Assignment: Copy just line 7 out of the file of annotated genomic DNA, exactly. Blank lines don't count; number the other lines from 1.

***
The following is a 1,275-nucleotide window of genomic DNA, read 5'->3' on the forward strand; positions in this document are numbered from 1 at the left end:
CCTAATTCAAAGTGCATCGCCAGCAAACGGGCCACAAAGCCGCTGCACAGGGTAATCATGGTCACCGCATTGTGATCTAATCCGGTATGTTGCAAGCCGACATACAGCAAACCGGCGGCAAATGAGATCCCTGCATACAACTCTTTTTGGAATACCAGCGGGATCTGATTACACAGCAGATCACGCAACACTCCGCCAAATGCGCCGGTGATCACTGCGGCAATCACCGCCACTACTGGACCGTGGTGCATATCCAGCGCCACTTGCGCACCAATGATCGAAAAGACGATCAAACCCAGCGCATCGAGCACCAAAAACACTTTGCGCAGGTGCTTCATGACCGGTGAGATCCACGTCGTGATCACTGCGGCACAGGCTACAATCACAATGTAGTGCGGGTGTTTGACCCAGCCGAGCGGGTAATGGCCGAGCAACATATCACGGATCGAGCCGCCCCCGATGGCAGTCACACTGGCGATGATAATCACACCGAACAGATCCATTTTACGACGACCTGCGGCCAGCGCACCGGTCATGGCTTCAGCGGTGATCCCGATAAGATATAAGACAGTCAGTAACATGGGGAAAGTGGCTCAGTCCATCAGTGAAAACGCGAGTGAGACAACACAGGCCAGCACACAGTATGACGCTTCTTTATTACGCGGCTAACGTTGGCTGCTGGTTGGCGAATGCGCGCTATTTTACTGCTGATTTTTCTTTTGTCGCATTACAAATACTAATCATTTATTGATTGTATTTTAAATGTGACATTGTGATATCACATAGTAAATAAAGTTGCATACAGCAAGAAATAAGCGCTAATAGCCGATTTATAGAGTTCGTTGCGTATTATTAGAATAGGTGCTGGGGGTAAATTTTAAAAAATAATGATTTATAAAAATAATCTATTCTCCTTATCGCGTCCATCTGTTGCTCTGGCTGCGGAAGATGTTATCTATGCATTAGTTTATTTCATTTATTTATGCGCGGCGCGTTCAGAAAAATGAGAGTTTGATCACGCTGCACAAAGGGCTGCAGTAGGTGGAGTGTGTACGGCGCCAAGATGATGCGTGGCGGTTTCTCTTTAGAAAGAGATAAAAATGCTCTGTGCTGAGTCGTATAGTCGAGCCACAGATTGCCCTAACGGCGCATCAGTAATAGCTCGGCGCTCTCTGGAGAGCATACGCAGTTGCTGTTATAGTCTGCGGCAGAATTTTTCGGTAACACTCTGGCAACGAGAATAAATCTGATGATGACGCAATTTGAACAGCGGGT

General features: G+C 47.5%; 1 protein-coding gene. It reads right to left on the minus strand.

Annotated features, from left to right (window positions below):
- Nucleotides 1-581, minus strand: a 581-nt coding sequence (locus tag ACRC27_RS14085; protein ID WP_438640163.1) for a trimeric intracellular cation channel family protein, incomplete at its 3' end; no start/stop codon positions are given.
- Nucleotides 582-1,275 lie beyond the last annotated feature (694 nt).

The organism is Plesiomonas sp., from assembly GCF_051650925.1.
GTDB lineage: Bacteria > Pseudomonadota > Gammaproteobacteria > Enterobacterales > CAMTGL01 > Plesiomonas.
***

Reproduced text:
The organism is Plesiomonas sp., from assembly GCF_051650925.1.